Friday, 24 February 2017

Oat Bliss Balls: Two Simple Recipes

I love having little snack balls on hand. I usually bring them to work along with some fresh fruit for when that afternoon slump hits (it's always somewhere between 14-15 pm for me).

The base ingredients in these "bliss balls" are rolled oats and dates. Simple, right? The ball in the top picture is flavoured with cinnamon and rosehip, and the green-ish one is flavoured with matcha green tea and liquorice. A nice change from my usual chocolate balls which I make almost every week or so (recipe here and here).

And how nice is it that it's the weekend soon? After a bit too much sickness lately I certainly don't feel as energetic as I'd like to, so I'm hoping for quite a restful weekend at home. Maybe some baking would be nice. I'm definitely more of a cook than baker, which is why most of my baking recipes just involves some mixing in the food processor. But now I feel like some actual baked cookies would be nice, maybe definitely with some chocolate involved. What's your favourite cookie recipes (prefereably healthy-ish)? Please share!

I wish you a nice weekend ♥

Oat Bliss Balls with Cinnamon & Rosehip 

1 cup (2 dl) rolled oats
1/2 cup (1 dl) almonds or sweet apricot kernels
10 big fresh and juicy dates
1 tsp cinnamon
2 tsp rosehip powder
1/2 tsp cardamom
1 tsp coconut oil

Mix all ingredients in a food processor until a sticky dough forms. Roll into balls. Keep in the fridge or freezer. Enjoy!

Oat Bliss Balls with Matcha & Liquorice

1 cup (2 dl) rolled oats
1/2 cup (1 dl) cashews
10 big fresh and juicy dates
2 tsp matcha green tea powder
1-2 tsp raw liquorice powder
1 tsp coconut oil
(1 tsp maca powder, optional)
Small pinch of salt

Mix all ingredients in a food processor until a sticky dough forms. Roll into balls. Keep in the fridge or freezer. Enjoy!

P.S. Also try crumbling 1-2 balls on your breakfast bowl, it's soooo good!

Saturday, 18 February 2017

Creamy Green Soup

Warm soup. Sometimes there's nothing better on cold days. I've been eating a lot of soup lately and loving it.

This is probably the simplest and laziest soup in all history of the internet, but it's surprisingly delicious. I used frozen veggies here for convenience, but fresh would also work of course. Sometimes you just need to make life super simple, you know?

The secret to the creaminess of this soup is tahini. I use tahini in everything from dressings to pasta sauces and sweet treats, but here it works especially well to make the soup super nice and creamy. Also, what makes soup even better is to serve it with some avocado toast. Here I mashed some avocado on a freshly baked teff bread. No recipe for the bread though because it fell apart and was kind of raw inside, but it tasted really nice when toasted at least.

Sorry for the lack of measurements in this "recipe". I didn't mean to share this soup on the blog and therefore didn't measure any of the ingredients. But then the soup turned out too good not to share :) Basically just fill a really big pot with frozen veggies, I used A LOT to get lots of leftover soup for lunch boxes. Also make sure to use lots of spices, as a bland soup is simply boring.

I'm fighting a massive cold right now. And yesterday I fell with my bike when trying to cycle to work on icy streets, and then spent a few hours in the ER because of an injured wrist. So this afternoon is all about rest for me, with books and tea and kisses from my love ♥.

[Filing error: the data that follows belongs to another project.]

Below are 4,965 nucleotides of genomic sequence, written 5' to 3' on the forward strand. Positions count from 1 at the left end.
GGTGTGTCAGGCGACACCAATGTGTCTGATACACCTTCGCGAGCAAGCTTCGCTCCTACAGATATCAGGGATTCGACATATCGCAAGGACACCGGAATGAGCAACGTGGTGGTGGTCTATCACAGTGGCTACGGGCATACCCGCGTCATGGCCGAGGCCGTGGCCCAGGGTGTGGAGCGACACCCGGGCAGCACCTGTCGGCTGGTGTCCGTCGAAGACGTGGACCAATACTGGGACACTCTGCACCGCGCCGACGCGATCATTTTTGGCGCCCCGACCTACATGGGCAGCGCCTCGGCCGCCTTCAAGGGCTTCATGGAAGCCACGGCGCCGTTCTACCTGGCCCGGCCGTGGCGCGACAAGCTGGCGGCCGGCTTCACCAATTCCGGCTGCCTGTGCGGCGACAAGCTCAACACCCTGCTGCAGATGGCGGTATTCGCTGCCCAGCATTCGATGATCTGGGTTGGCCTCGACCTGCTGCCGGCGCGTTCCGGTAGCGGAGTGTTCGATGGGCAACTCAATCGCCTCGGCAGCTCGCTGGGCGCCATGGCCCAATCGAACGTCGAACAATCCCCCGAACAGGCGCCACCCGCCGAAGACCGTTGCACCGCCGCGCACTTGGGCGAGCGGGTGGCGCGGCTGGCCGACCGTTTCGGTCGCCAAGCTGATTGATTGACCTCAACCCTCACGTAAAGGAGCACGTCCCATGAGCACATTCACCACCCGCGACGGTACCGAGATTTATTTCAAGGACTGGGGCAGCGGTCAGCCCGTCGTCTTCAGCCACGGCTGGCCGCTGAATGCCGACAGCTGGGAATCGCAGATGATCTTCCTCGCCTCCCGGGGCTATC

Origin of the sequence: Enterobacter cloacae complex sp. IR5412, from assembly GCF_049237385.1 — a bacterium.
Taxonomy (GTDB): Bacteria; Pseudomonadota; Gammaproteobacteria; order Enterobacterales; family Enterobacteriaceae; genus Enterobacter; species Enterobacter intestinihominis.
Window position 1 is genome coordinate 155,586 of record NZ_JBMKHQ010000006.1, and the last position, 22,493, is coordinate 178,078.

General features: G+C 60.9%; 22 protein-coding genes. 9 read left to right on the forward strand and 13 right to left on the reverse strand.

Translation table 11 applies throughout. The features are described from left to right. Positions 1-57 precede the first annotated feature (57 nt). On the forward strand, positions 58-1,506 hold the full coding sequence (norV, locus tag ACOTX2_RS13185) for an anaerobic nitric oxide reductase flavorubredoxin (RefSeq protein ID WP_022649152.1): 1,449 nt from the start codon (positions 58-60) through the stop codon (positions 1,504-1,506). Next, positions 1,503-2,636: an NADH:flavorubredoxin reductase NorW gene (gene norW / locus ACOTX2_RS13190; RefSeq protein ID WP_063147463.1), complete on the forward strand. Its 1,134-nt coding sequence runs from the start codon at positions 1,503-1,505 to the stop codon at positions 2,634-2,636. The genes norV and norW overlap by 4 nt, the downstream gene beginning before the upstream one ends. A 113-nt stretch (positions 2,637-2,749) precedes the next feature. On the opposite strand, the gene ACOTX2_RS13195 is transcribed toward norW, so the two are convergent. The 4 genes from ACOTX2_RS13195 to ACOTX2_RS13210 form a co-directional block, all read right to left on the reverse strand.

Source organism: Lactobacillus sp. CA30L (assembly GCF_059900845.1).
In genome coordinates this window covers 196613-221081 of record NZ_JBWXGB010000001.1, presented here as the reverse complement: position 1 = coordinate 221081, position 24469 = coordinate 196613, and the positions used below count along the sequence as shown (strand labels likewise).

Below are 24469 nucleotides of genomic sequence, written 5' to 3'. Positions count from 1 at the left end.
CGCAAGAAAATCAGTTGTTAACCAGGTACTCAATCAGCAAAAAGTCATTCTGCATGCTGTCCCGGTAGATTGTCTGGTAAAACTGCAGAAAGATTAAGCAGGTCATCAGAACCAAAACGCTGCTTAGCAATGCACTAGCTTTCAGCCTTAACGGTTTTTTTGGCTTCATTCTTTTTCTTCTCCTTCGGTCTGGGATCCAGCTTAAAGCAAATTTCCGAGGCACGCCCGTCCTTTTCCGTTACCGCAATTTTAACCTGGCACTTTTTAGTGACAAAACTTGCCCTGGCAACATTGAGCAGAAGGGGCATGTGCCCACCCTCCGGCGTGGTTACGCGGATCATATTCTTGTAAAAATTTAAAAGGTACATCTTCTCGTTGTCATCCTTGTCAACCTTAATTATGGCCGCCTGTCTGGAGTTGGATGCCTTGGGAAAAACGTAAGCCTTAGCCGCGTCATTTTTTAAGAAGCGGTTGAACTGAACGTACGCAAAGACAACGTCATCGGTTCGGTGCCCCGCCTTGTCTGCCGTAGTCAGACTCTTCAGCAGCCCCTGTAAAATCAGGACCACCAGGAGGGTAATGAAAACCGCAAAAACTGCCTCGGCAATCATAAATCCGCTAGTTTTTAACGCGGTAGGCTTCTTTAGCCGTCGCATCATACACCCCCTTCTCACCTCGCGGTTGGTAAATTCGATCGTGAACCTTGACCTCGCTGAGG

Have a nice weekend!

Creamy Green Soup

(My no-recipe recipe)

Frozen spinach
Frozen broccoli
Frozen green peas
Herbal salt (Herbamare)
Black pepper
Paprika powder
Ground ginger

Cover with water and bring to the boil. Cook for about 10 minutes.

Then add:
Tahini (several spoonfuls for a big saucepan of veggies)
Lemon juice

Blend with a hand-held blender until smooth. Enjoy!

Thursday, 9 February 2017

How To Go Plant-Based

Plants are awesome and healthy, right? And tasty too! I think that it's a complete myth that plant foods taste bland compared to animal foods like meat and fish. And think of all the colours in plant foods! Nothing compares to eating the rainbow every day.

So what is a plant-based diet?
It's simply a diet of plants. Vegetables, fruits, grains, legumes (beans, lentils, chickpeas), nuts and seeds.

Then it's a matter of definitions. Some might call a diet plant-based when the bulk of the calories comes from plant foods, but the person eats small amounts of meat, dairy and/or eggs sometimes.

Some others may call a diet plant-based only if it's totally vegan, which means that it excludes all meat, fish, chicken, eggs and dairy. Then others may say that a plant-based diet is vegan but that it also excludes all processed foods. It's mainly based upon fruits, veggies, whole grains, legumes, nuts, seeds etc in their whole form. So no (or very little) processed foods like soy sausages, soy milk, vegan candies and cookies, pre-made dishes, vegan fast food etc.

The important message, though, is to simply eat more plants!

Why eat a plant-based diet?
There's so much evidence on all the health advantages of eating a plant-based diet instead of a diet rich in animal products. From everything to preventing cancer to treating and/or preventing cardiovascular disease, high blood pressure, diabetes and constipation, a plant-based diet is the way to go for a long and healthy life.

I eat a plant-based vegan diet for three main reasons:
  • My health (see above).
  • The environment. Animal agriculture is literally destroying our beautiful planet. The meat and diary industry is far more responsible for greenhouse gas emissions than all the transportation means in the world. Yes, that's all the cars, buses, trains and planes combined! Watch the documentary Cowspiracy for more info on this.
  • The animals. Their suffering is totally unnecessary and it breaks my heart. Watch the documentary Earthlings
  • ... And an extra fourth reason: Because it's so delicious! I'm so so happy that I don't "have to" eat meat, fish or chicken and I never ever crave them anymore.

How to go plant-based?
  • Begin with making small changes instead of trying out elaborate recipes with tons of ingredients you've never heard of. For example, try making pasta bolognese with lentils instead of ground meat. Or make a stew with chickpeas instead of meat. Replace hamburgers with veggie burgers.